by Richard T. Stuebi
as posted to Huffington Post
To an economist, subsidies are powerful and dangerous things. They are powerful because they work. They are dangerous because they encourage economic actors to take actions that have direct impacts that are often unanticipated and unwanted, and at the expense of other positive actions that could otherwise be taken but aren’t due to resource constraints.
In the case of energy, subsidies are legion, though hard to identify. A recent report by the Environmental Law Institute (ELI), “Estimating U.S. Government Subsidies to Energy Sources”, attempts to do just that.
The ELI report estimates that the U.S. government subsidized energy with $101 billion during the period 2002-2008, with $72 billion to fossil fuels and $29 billion to renewable energy.
$29 billion to renewable energy sounds fairly impressive, particularly when renewable energy represents only about 10% of overall U.S. energy supply. However, underlying these statistics are three important observations:
- The fossil fuel industry is over a hundred years old and is still receiving sizable subsidies even though enormously profitable, whereas the renewable energy sector is young, developing and (by most accounts) worthy of encouragement by public support to make more financially attractive to market participants.
- Most of the subsidies for fossil fuels are permanently embedded in the tax code, whereas the renewable subsidies tend to have finite durations that undercut their effectiveness in providing clear incentives for long-term investment or behavioral decisions.
- About half of the renewable subsidies are for corn-based ethanol, prompted by support from the agricultural community, but at questionable cost-effectiveness and impact on greenhouse gas emissions.
So, the amount of funding support received by renewable energy is less impressive than initial impressions would suggest.
The forces supporting the preservation of fossil fuel energy subsidies are unbelievably strong, so the topic of energy subsidies is a potent political boogeyman that few have dared to touch. However, that may be changing.
In a September 10 statement to the Senate Subcommittee on Energy, Natural Resources, and Infrastructure by Alan Krueger (Assistant Secretary for Economic Policy and Chief Economist) of the U.S. Department of Treasury , the Obama Administration is clearly aiming to unwind several provisions of beneficial tax treatment that the U.S. oil and gas industry receives.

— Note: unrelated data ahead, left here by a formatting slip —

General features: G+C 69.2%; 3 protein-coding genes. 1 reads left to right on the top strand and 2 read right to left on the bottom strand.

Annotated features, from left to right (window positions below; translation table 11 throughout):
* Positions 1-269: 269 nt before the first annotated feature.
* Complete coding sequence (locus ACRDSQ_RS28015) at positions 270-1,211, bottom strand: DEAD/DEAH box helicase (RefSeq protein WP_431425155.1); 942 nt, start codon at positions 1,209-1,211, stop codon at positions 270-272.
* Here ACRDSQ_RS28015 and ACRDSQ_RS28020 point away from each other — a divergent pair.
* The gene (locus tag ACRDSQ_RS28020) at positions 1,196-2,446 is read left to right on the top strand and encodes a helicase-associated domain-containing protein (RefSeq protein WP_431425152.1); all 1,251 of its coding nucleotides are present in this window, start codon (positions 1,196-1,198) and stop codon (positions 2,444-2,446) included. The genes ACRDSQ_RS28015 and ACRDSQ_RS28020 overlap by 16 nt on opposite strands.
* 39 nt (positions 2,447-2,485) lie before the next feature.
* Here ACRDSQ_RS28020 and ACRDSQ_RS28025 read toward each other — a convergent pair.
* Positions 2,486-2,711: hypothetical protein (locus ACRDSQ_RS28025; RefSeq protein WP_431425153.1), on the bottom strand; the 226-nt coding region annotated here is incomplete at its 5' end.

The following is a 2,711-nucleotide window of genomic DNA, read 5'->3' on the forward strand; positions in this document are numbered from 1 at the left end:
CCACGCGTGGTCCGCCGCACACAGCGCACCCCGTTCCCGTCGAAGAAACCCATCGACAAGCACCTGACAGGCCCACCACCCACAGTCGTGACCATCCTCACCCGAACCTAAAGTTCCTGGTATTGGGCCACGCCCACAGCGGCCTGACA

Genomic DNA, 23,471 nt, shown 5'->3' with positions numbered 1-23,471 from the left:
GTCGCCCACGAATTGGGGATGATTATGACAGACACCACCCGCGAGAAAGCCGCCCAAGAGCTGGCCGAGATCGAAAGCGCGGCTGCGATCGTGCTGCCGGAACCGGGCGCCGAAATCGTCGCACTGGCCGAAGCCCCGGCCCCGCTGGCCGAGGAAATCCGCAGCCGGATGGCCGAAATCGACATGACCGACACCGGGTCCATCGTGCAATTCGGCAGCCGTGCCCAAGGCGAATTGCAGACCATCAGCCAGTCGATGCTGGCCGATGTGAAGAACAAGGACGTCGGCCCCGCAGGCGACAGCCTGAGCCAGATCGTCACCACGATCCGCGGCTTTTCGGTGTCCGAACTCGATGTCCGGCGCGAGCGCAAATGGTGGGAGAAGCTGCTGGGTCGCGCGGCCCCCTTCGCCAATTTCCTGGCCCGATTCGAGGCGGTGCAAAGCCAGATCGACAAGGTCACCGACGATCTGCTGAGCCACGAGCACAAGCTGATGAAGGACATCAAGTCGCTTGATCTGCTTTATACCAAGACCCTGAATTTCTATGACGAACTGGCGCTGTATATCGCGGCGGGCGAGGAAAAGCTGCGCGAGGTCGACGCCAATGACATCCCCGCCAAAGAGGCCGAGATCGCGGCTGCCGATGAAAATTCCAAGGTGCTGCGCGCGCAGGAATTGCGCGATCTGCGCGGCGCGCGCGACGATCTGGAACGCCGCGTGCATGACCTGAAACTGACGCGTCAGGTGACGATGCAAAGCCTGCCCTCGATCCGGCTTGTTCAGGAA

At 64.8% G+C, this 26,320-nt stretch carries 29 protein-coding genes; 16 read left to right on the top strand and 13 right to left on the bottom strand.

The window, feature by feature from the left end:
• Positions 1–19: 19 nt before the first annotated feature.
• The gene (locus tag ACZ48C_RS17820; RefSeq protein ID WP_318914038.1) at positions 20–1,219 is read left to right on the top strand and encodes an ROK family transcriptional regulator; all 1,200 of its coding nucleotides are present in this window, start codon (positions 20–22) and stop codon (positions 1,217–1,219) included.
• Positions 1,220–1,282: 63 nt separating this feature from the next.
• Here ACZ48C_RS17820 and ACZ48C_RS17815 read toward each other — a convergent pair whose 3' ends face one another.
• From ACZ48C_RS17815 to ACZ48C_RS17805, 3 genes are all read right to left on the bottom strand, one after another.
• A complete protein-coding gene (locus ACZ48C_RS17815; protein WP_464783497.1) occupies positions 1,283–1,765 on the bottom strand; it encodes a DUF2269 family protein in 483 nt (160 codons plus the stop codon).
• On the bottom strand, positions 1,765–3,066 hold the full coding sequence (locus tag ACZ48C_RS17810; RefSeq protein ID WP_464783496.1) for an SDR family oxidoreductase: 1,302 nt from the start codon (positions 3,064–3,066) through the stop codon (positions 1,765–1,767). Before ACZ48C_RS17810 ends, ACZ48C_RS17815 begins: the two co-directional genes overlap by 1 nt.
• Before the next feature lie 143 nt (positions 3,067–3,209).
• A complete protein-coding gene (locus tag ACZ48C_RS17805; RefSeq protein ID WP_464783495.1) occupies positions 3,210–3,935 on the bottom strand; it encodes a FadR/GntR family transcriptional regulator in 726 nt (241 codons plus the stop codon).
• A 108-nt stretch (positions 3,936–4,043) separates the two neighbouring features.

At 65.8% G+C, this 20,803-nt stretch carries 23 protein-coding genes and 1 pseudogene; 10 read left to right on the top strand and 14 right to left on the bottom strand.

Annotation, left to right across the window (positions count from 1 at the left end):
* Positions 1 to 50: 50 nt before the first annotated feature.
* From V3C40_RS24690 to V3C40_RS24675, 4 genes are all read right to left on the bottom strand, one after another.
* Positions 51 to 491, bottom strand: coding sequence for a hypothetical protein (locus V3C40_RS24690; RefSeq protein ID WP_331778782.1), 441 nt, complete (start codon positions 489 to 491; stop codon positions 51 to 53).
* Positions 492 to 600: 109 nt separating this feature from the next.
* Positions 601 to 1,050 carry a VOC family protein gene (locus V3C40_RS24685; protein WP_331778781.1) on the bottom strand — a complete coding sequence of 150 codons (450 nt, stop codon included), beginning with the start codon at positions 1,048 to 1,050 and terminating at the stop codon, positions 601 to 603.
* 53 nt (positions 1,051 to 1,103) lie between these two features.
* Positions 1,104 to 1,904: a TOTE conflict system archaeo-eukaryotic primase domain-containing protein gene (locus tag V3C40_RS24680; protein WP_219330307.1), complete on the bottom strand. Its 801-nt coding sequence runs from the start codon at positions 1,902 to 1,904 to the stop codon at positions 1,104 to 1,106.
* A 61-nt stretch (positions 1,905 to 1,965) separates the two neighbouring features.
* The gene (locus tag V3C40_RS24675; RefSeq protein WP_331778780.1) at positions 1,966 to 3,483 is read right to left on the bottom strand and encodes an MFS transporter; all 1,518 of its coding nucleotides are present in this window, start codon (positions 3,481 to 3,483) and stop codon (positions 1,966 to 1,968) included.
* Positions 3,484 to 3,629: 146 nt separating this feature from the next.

As Krueger concludes, current tax subsidies for the oil and gas industry “divert resources from other, potentially more efficient investments and they are inconsistent with the Obama Administration’s goals to reduce [greenhouse gas emissions] and build a new, clean energy economy….Removing these subsidies will have a very small effect on the price of oil and gas, the production of oil and gas, and domestic jobs. In fact, removing these subsidies could actually make our economy more efficient by reducing distortions in the tax code.”
On a global basis, as widely reported from the recent G-20 meeting in Pittsburgh (see Washington Post article), world leaders pledged to phase out fossil fuel subsidies in the “medium term”. As bad as the situation in the U.S. is, energy subsidies in developing economies are arguably much worse: according to estimates by the International Energy Agency (IEA), $310 billion per year is spent on subsidizing energy, mainly transportation fuels.
Of course, these subsidies are implemented in the name of aiding the poor citizens in these countries, but they cause massive distortions in public sector budgets, national trade balances, private sector investments and behavior, global security, and environmental protection. And, frankly, the main beneficiaries of the subsidies are urban upper- and middle-income citizens, as the poor are much too poor to afford cars anyway.
Removing subsidies on fossil fuels will not, in itself, drive the world economy to full implementation of desirable energy efficiency and renewable energy options. But, it will definitely help: a step in the right direction. Let’s hope that our leaders can summon and sustain the political will to overcome the inevitable opposition and phase these fossil energy subsidies down and out, so we can get on with building the clean energy economy in a more efficient manner.
As the Fellow for Energy and Environmental Advancement at the Cleveland Foundation, Richard T. Stuebi is on loan to NorTech as a founding Principal in its advanced energy initiative. He is also a Managing Director at Early Stage Partners, and is the founder of NextWave Energy.